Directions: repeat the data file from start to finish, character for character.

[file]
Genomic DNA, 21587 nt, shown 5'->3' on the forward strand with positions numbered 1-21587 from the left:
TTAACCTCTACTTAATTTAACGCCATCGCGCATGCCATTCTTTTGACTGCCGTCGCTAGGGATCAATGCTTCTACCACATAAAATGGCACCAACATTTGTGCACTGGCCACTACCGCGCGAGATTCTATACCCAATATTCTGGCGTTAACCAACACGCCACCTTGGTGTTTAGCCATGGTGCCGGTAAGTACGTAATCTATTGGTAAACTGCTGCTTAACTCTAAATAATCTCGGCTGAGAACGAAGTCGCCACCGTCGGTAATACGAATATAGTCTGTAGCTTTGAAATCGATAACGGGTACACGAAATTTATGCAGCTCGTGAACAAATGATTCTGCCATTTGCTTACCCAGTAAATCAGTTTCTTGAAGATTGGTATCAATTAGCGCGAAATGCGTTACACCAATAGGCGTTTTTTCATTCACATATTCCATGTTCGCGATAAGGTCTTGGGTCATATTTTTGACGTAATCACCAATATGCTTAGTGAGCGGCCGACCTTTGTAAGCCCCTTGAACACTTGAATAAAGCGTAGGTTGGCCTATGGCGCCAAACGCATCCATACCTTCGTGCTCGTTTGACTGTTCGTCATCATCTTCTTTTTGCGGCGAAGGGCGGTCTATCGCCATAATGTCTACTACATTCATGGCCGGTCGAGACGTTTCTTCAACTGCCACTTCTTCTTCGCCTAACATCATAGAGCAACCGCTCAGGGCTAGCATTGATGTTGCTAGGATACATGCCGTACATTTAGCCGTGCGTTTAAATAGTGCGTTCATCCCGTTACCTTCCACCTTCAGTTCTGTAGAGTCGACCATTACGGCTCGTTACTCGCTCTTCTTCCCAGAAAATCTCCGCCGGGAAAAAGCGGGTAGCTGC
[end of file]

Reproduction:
Genomic DNA, 21587 nt, shown 5'->3' on the forward strand with positions numbered 1-21587 from the left:
TTAACCTCTACTTAATTTAACGCCATCGCGCATGCCATTCTTTTGACTGCCGTCGCTAGGGATCAATGCTTCTACCACATAAAATGGCACCAACATTTGTGCACTGGCCACTACCGCGCGAGATTCTATACCCAATATTCTGGCGTTAACCAACACGCCACCTTGGTGTTTAGCCATGGTGCCGGTAAGTACGTAATCTATTGGTAAACTGCTGCTTAACTCTAAATAATCTCGGCTGAGAACGAAGTCGCCACCGTCGGTAATACGAATATAGTCTGTAGCTTTGAAATCGATAACGGGTACACGAAATTTATGCAGCTCGTGAACAAATGATTCTGCCATTTGCTTACCCAGTAAATCAGTTTCTTGAAGATTGGTATCAATTAGCGCGAAATGCGTTACACCAATAGGCGTTTTTTCATTCACATATTCCATGTTCGCGATAAGGTCTTGGGTCATATTTTTGACGTAATCACCAATATGCTTAGTGAGCGGCCGACCTTTGTAAGCCCCTTGAACACTTGAATAAAGCGTAGGTTGGCCTATGGCGCCAAACGCATCCATACCTTCGTGCTCGTTTGACTGTTCGTCATCATCTTCTTTTTGCGGCGAAGGGCGGTCTATCGCCATAATGTCTACTACATTCATGGCCGGTCGAGACGTTTCTTCAACTGCCACTTCTTCTTCGCCTAACATCATAGAGCAACCGCTCAGGGCTAGCATTGATGTTGCTAGGATACATGCCGTACATTTAGCCGTGCGTTTAAATAGTGCGTTCATCCCGTTACCTTCCACCTTCAGTTCTGTAGAGTCGACCATTACGGCTCGTTACTCGCTCTTCTTCCCAGAAAATCTCCGCCGGGAAAAAGCGGGTAGCTGC